The King’s Road may be the domain of Barbour-wearing Sloane Rangers now but it wasn’t always thus, with the famous Chelsea street once the height of cool in the ’60s and the stomping ground of the Rolling Stones. Some 50 years later, the still rockin’ Stones are back in SW3 and taking over the Saatchi Gallery with Exhibitionism, the band’s first ever major exhibition of artefacts from their personal archives.
Exhibitionism has taken three years of planning and it shows in spades with this wonderfully designed space leaving barely a (rolling) stone unturned. Melding some arresting visuals with fantastically interactive activities, this is a must for fans and the mildly curious alike. We’re taken through a stunningly dressed set, re-creating the flat in Edith Road that the band shared back in 1962. Seedy and squalid, it’s like any student digs just with added ’60s curios such as ancient (and authentic) discarded match boxes and Malteser wrappers. There’s a room dedicated to the band’s guitars with Keith Richards and Ronnie Wood contributing a good amount of axes to the exhibit. A re-created studio live room (modelled on Olympic studios perhaps?) and mixing desk are nerd-vana for anyone remotely interested in the recording process and are coupled with the chance to “mix” your own Rolling Stones track. It’s ridiculously good fun playing around with classic tunes, gleefully messing about with the faders and turning up or turning down the isolated vocals and instruments although it’s fair to say that we’re unlikely to be troubling the world of music recording with our dubious producing skills any time soon.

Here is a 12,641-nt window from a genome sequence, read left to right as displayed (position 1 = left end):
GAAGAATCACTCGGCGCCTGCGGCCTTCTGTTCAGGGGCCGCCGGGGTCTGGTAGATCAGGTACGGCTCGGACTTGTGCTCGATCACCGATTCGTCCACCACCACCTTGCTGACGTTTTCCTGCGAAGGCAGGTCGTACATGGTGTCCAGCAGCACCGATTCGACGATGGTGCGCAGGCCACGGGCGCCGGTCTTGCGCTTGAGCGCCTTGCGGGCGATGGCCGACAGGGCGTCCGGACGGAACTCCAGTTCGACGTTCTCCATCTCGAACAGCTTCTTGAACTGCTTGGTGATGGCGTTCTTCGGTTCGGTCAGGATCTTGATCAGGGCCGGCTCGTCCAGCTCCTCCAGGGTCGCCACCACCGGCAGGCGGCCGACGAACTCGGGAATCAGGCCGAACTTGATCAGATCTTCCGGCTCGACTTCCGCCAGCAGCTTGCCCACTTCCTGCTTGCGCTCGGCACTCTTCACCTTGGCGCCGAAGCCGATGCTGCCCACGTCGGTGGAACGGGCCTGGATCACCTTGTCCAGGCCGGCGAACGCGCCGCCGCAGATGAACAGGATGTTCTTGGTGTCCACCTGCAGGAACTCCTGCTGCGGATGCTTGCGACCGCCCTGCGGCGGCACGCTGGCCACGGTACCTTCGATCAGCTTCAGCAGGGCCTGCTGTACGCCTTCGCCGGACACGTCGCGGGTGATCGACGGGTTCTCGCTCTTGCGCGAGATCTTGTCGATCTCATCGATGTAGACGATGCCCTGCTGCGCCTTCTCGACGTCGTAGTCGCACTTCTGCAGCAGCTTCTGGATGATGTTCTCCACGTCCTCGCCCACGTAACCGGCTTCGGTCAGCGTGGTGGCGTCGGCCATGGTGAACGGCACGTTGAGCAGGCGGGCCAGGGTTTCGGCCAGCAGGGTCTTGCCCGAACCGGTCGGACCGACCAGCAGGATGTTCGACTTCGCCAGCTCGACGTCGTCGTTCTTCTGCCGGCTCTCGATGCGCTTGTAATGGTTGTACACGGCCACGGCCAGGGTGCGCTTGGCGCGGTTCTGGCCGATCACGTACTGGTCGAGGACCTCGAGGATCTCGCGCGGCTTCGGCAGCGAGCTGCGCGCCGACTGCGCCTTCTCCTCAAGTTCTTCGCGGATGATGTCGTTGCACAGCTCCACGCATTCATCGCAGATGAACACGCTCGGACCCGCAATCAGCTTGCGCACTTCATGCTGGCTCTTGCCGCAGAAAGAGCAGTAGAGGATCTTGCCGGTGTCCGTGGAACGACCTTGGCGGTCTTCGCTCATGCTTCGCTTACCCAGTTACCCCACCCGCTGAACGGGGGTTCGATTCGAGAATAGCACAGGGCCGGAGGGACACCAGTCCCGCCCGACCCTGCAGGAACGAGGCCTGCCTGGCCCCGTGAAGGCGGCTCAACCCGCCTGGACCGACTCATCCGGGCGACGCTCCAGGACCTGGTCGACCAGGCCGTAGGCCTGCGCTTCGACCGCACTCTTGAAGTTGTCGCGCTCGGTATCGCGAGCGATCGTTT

A selection of adorably dorky answers to a fanclub Q&A reveals some champagne (Mick Jagger’s ambition was to apparently own his own business) while there are posters galore including album cover art, tour posters and movie posters. The band have amassed an extraordinary amount of stage costumes over the years and many are displayed here. Most memorable are Mick’s collection of Sympathy for the Devil outfits and some of Brian Jones’ suits, all of which look tiny. There’s a short film featuring mega-fan director Martin Scorsese who gives his insight into the band.
To speak further would be to spoil some of the surprises in store for fans but needless to say there's a thrill in seeing iconic items so close up. If there must be a complaint then it's that the temptation to reach out and touch one of Keith Richards' guitars is horrifically strong. Fortunately DIY just about managed to keep our sticky mitts to ourselves.
There's something curiously endearing about a band who are perhaps the greatest exponents of the spirit of rock n' roll - the naughty to The Beatles' nice - keeping their vast collection of "stuff" in such tip top condition but the Rolling Stones have done just that. With perfectly preserved items spanning the band's 50 year history all gathered under one roof it would take the clumsiest of curators to bugger up a display of such treasures and thankfully Exhibitionism is an exquisite experience, an immersive exploration of these pioneers of rock music that will guarantee satisfaction. Boom boom!
Exhibitionism runs at London's Saatchi Gallery until September 2016 with tickets available in person or here.
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